D at the falls (mop top)
Hopefully this was our last overnight bus. We cound´t have slept less if we tried. We arrived to a chilly rainy Foz quite early in the morning. Groggily we found out if the park was open or not and put on our rain gear and headed for the Falls. Our bus ride through Foz during rush hour was dreary and the city, like most border towns, looked pretty crappy like most border towns. We were glad we were not planning on staying the night as it looked a little unsavory. Arriving to the park that holds the Falls is a little like arriving to a Disney theme park. We bought our tickets, read a little about why these falls are here in the first place and got on the bus that would take us to the place to start our walk to the falls. While on the bus there was a recording of birds and general forest noises (we´re in the forest, can´t we just listen to the real noises?) and a woman telling us in Portuguese, English, and Spanish about all the attractions at each bus stop (with a robotic voice, "these are optional activities, and are not included in the admissions price") .
We got off the bus with a huge herd of tourists and decided this would be a good time to take a break and eat some breakfast. We found a nice little spot with a great view of the falls and good for people-watching. We began our "hike" to the falls. The hike was on a huge paved sidewalk with a million other tourists but there were great panoramic views of the falls nonetheless. These falls are incredible. If you´ve ever been to Niagara Falls, the Iguazu variety make Niagara look like amatuer hour. Its very hard to describe as they are an incredible natural phenomenon and we are certainly not poets. Nonetheless a little attempt shall be made. The Iguazu Falls are incredibly large and in fact unless you get on a helicopter it is impossible to look at the same time at all or even a substantial part of all the wateralls.
About 1/4 of the falls... If that...
Which is why to see them whole you first must walk around the Brazilian side and then Argentinian side. While "hiking" along, we saw some curious little creatures that looked like a cross between a raccoon and an anteater. Em pulled a plastic bag containing the photo camera out of her pocket and the little bugger stood on his hind legs and tried to grab it. Em threw the bag Danilo´s way, and he showed this animal that there was no food in the bag. Turns out these critters are very used to tourists feeding them food from plastic bags so for them plastic bag = food. Once the little guy realized we didn´t have food in this particular plastic bag he went up to a group of tourists behind us and did the same for a few seconds, but suddenly decided that begging wasn`t worthwhile and simply tore a plastic bag from the hands of a woman and in so many words, attacked the plastic bag.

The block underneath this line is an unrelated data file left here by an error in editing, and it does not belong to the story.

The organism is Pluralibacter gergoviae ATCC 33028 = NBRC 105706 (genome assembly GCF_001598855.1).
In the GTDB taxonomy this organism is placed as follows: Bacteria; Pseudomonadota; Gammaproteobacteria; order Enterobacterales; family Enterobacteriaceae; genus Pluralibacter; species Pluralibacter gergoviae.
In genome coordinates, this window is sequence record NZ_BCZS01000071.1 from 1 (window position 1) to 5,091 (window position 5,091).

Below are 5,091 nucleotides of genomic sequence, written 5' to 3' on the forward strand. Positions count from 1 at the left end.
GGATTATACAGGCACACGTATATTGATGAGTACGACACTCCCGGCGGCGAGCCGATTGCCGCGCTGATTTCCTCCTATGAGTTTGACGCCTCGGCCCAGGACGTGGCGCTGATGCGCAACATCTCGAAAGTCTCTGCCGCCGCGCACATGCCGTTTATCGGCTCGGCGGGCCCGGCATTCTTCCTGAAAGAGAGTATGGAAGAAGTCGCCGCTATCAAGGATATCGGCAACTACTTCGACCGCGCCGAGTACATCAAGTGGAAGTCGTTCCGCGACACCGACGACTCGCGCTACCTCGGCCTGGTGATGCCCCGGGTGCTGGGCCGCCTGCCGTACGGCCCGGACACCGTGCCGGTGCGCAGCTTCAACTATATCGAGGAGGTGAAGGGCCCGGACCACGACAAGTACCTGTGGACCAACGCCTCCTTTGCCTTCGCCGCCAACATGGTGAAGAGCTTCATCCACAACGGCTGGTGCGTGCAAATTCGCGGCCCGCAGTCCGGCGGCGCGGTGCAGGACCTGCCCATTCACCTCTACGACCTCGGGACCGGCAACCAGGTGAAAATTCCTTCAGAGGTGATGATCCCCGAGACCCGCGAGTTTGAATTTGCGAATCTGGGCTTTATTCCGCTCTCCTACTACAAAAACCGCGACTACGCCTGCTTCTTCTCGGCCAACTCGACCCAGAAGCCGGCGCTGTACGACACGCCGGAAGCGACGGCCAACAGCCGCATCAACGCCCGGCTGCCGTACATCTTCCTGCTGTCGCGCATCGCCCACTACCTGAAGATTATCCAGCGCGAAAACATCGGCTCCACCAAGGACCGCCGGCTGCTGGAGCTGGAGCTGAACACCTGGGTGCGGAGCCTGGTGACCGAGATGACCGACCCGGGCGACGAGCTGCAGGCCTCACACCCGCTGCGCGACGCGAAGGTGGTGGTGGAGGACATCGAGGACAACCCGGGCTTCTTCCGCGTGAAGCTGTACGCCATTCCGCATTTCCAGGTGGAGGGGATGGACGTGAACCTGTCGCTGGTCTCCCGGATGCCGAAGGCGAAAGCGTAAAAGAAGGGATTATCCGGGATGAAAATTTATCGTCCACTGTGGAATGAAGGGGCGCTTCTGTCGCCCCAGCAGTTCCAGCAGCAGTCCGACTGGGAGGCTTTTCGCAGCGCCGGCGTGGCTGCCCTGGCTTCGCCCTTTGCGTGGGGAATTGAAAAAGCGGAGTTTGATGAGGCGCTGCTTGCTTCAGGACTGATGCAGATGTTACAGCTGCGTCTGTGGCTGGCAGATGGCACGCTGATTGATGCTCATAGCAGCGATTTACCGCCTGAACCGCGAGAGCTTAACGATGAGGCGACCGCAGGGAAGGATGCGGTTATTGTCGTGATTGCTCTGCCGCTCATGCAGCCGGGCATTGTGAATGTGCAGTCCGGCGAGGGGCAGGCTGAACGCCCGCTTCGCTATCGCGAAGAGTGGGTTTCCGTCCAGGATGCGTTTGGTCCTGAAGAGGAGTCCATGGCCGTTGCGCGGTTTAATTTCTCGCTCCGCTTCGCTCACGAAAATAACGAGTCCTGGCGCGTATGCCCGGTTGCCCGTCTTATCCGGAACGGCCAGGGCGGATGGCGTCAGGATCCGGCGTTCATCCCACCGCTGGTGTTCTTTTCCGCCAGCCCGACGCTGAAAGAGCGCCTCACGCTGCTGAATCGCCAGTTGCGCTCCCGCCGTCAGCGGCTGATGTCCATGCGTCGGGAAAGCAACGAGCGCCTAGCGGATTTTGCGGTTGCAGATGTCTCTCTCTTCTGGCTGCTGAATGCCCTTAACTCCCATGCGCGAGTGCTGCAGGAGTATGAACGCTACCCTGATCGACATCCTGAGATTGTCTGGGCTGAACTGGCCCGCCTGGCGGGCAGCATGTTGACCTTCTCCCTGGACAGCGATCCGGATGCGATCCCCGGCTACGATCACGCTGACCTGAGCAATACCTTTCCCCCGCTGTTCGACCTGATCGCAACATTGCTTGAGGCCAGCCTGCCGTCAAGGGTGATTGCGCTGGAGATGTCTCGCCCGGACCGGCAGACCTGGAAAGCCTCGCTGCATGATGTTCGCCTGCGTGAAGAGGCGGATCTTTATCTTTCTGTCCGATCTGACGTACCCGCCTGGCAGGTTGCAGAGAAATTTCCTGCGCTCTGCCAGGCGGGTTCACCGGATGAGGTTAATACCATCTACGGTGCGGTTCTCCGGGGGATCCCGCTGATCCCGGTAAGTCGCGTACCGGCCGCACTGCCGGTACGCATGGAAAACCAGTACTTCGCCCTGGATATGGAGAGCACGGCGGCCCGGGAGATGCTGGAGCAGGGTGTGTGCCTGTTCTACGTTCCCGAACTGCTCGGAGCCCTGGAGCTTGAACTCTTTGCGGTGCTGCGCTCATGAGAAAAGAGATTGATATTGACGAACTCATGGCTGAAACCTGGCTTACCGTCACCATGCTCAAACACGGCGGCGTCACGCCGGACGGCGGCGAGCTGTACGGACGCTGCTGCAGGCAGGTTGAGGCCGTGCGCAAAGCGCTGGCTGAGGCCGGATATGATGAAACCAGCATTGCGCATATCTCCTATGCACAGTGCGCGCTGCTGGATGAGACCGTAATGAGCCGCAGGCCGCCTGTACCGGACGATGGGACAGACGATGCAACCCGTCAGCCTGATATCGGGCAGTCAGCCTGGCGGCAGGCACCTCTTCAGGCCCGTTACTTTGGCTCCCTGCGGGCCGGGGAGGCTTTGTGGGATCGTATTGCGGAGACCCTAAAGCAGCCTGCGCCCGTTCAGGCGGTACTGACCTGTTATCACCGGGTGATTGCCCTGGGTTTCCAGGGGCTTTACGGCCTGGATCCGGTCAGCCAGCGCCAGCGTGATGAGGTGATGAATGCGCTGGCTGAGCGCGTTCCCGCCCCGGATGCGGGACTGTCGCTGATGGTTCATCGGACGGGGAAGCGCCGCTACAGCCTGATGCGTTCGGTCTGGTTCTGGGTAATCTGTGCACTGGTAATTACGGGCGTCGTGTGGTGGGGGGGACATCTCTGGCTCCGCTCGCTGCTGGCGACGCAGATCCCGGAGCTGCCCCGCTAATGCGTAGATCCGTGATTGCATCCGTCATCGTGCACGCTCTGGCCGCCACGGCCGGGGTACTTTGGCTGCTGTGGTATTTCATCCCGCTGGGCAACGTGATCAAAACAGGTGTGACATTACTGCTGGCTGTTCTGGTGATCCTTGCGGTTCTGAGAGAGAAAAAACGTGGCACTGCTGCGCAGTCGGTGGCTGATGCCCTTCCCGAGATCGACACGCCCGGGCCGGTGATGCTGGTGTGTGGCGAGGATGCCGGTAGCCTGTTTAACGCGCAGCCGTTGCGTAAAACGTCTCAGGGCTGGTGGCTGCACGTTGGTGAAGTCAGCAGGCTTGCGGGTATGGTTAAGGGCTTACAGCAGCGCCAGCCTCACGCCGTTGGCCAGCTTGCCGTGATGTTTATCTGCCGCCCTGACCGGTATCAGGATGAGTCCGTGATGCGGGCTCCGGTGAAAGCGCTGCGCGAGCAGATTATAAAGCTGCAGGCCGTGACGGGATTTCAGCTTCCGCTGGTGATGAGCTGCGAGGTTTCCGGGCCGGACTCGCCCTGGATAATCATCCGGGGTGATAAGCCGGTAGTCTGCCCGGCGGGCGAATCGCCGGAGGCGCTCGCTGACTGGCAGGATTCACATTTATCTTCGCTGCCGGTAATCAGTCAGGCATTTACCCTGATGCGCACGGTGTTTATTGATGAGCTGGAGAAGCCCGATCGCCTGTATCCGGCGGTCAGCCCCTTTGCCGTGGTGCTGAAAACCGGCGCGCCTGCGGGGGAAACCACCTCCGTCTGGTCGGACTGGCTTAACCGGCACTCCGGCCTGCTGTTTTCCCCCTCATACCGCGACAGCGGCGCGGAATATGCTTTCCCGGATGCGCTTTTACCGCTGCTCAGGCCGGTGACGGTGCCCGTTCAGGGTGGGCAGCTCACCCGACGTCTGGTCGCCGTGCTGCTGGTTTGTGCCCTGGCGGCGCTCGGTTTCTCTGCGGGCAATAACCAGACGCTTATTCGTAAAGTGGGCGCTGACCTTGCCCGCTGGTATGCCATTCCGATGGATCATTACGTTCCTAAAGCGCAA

Emily with water crashing behind her
The tourists started freaking out, although none of them attempted to grab the bag away from the small beast. The leader of the tour, an overweight chain smoker, would yell directions as to what to do without doing anything herself. All of a sudden, about 10 of this critter`s friends showed up, each wanting a peice of whatever was in that plastic bag. The raccoon with the bag sensed that his prize was in jeopardy so he took off running into the woods with plastic bag in tow. The tourists were frantic by this point and one called out "Grab it by the foot!". At this point, D and Em were laughing uncontrollably, while the tourists and animals ran amock. After that we continued walking towards the various, all gorgeous, panoramic views of the falls all along the path. Just when you thought there could not be more falls, more appeared, bigger and more spectacular. There was a walkway that took you basically to the bottom of one of the falls. It was very wet and nooisy but so cool to see it up close. After a few hours walking around in the park, we decided it was time to get on with our day and get to Argentina. Once back in Foz, we walked around for about an hour looking for a camping gas tank (why does this always happen to us?). Everyone we asked told us to look in a different place and after a while we gave up, ate lunch, and jumped on the bus to Argentina. The border crossing into Argentina was no problem, but the bus situation was highly disorganized. We missed one bus and had to wait a while for another one so we decided to go to the Duty Free Store (about 50 meters away from immigrations). When we got to the duty free building, the woman at the entry point panicked because she was supposed to stamp us into Argentina and we already had gotten the entry stamp. She couldn`t deal with the fact that we simply walked to the duty free building after getting our passports stamped. Almost in panic she suggested that we get our exit stamp from Argentina, and only then she could stamp us back into it and allow us into the duty free. In fact, if we decided to do that, we might have had to go back to Brazil to get our entry and exit stamps. Kafka would be damn proud. We looked at each other and decided to stop the insanity and grabbed a bus to Puerto Iguazu
. Once in the lovely little town of Puerto Iguazu, we searched for a hotel. We were surprised how expensive lodging was because our book promised it would be so cheap. Turns out Argentina is suffering from some major inflation and as the guy who ran the hotel explained to us, "Its the 9th of July". Ohhhh, the 9th of July. We still don´t know what that means but apparantly its a national holiday and Iguazu was flooded with tourists. We also found out that it is kid´s winter break from school so there are families everywhere on vacation. After a long and triring day, we did what everyone should do on a day like that, drink a lot of beer and eat delicious cheesy pizza.